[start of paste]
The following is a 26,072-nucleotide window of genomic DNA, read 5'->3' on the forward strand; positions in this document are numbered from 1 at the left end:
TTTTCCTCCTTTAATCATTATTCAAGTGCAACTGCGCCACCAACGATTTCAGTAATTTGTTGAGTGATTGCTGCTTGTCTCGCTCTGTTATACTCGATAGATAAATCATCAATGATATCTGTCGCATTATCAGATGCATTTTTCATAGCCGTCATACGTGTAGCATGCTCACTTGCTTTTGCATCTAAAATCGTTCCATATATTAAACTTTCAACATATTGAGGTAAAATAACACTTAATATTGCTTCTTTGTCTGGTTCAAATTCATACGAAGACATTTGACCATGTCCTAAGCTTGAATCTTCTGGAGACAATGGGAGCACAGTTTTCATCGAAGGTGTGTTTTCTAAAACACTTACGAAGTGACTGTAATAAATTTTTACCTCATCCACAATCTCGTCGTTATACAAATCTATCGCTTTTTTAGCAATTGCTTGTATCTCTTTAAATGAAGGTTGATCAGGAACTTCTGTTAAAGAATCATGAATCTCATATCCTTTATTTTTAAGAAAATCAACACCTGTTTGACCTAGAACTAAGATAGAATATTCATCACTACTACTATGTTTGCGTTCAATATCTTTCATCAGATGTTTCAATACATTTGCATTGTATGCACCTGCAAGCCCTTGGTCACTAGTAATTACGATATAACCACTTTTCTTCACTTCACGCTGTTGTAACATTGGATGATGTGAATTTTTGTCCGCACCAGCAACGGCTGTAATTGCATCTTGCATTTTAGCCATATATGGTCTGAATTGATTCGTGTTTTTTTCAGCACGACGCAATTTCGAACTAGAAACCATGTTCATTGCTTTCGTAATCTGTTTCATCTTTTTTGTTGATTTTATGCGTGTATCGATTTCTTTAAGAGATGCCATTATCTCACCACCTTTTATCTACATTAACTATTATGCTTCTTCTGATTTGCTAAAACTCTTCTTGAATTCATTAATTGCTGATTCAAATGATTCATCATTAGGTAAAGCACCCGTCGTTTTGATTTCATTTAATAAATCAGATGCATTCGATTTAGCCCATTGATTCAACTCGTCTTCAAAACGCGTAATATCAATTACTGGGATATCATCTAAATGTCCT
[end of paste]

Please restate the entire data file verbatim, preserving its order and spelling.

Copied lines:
The following is a 26,072-nucleotide window of genomic DNA, read 5'->3' on the forward strand; positions in this document are numbered from 1 at the left end:
TTTTCCTCCTTTAATCATTATTCAAGTGCAACTGCGCCACCAACGATTTCAGTAATTTGTTGAGTGATTGCTGCTTGTCTCGCTCTGTTATACTCGATAGATAAATCATCAATGATATCTGTCGCATTATCAGATGCATTTTTCATAGCCGTCATACGTGTAGCATGCTCACTTGCTTTTGCATCTAAAATCGTTCCATATATTAAACTTTCAACATATTGAGGTAAAATAACACTTAATATTGCTTCTTTGTCTGGTTCAAATTCATACGAAGACATTTGACCATGTCCTAAGCTTGAATCTTCTGGAGACAATGGGAGCACAGTTTTCATCGAAGGTGTGTTTTCTAAAACACTTACGAAGTGACTGTAATAAATTTTTACCTCATCCACAATCTCGTCGTTATACAAATCTATCGCTTTTTTAGCAATTGCTTGTATCTCTTTAAATGAAGGTTGATCAGGAACTTCTGTTAAAGAATCATGAATCTCATATCCTTTATTTTTAAGAAAATCAACACCTGTTTGACCTAGAACTAAGATAGAATATTCATCACTACTACTATGTTTGCGTTCAATATCTTTCATCAGATGTTTCAATACATTTGCATTGTATGCACCTGCAAGCCCTTGGTCACTAGTAATTACGATATAACCACTTTTCTTCACTTCACGCTGTTGTAACATTGGATGATGTGAATTTTTGTCCGCACCAGCAACGGCTGTAATTGCATCTTGCATTTTAGCCATATATGGTCTGAATTGATTCGTGTTTTTTTCAGCACGACGCAATTTCGAACTAGAAACCATGTTCATTGCTTTCGTAATCTGTTTCATCTTTTTTGTTGATTTTATGCGTGTATCGATTTCTTTAAGAGATGCCATTATCTCACCACCTTTTATCTACATTAACTATTATGCTTCTTCTGATTTGCTAAAACTCTTCTTGAATTCATTAATTGCTGATTCAAATGATTCATCATTAGGTAAAGCACCCGTCGTTTTGATTTCATTTAATAAATCAGATGCATTCGATTTAGCCCATTGATTCAACTCGTCTTCAAAACGCGTAATATCAATTACTGGGATATCATCTAAATGTCCT